2016-10-21T22:37:33.474-05:00(OT) Candy Corn Beer. I blame Steve Badger.
2016-10-19T13:50:45.456-05:00Interesting (Yet Entirely Wrong) Article: A doctor writing for Slate shows that he doesn't know how HIPAA works (see the first comment - all the way at the bottom of the comments). But hey, at least he spelled it right. . . .
2016-10-18T13:53:52.432-05:00Speaking of Risk Assessments, OCR and ONC have revised their HIPAA Risk Assessment Tool.
2016-10-18T13:49:30.376-05:00Yelp: Doctors' hands are tied when patients complain.
2016-10-19T14:28:20.236-05:00Another Day, Another big HIPAA settlement: $2,140,500 paid by St. Joseph Hospital of Irvine, California. The hospital installed a new server for its "meaningful use" process, but didn't remove the default settings that made the server generally accessible over the internet. They hired consultants and did some risk analysis, but none of it was system-wide; I'm not sure that a system-wide review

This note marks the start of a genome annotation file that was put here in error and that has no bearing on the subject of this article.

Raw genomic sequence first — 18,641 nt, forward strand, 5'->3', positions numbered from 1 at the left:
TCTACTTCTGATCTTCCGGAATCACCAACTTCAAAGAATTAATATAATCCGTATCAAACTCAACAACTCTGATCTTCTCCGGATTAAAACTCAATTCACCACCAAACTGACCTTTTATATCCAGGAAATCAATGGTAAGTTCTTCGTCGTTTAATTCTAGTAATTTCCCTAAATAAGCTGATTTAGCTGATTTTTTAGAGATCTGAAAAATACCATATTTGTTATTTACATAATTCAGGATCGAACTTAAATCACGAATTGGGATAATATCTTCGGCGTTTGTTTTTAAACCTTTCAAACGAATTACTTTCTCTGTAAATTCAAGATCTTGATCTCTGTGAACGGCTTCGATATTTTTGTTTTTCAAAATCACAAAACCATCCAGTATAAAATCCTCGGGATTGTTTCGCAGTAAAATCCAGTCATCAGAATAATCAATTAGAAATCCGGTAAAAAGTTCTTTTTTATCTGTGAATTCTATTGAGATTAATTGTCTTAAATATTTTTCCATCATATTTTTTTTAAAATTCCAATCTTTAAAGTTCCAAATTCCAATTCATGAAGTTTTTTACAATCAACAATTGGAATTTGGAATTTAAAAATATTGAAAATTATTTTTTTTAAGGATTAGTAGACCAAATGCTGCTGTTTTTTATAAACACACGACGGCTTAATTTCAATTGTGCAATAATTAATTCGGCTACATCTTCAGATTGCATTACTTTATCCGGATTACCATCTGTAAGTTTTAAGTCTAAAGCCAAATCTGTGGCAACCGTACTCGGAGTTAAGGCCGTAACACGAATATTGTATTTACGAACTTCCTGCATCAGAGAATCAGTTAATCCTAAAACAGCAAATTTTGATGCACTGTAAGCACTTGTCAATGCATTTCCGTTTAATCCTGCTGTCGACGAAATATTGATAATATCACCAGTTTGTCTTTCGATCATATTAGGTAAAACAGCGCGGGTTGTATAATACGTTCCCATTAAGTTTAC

2016-10-18T06:25:35.873-05:00Robocalls for Flu Shots: Interesting article on the intersection of two federal privacy-related laws: HIPAA and the TCPA. The Telephone Consumer Protection Act protects consumers against unwanted commercial phone calls, but there are exceptions for healthcare and treatment. A Safeway customer got a flu shot at a Safeway pharmacy and gave Safeway her cell phone number. The next year, Safeway
2016-10-13T17:04:16.384-05:004 Steps to Safeguard PHI: Good advice, if somewhat obvious.
2016-10-10T13:45:33.758-05:00The Lesson of Care New England: Even if the breach isn't caused by it, the fact that you failed to manage your BAAs can cost you almost half a million dollars (OK, $400,000; I was telling some folks at a conference today it was $500,000, but I mis-remembered the amount, obviously). That's the lesson: once OCR comes to investigate, whether as the result of a breach, a complaint, or an audit,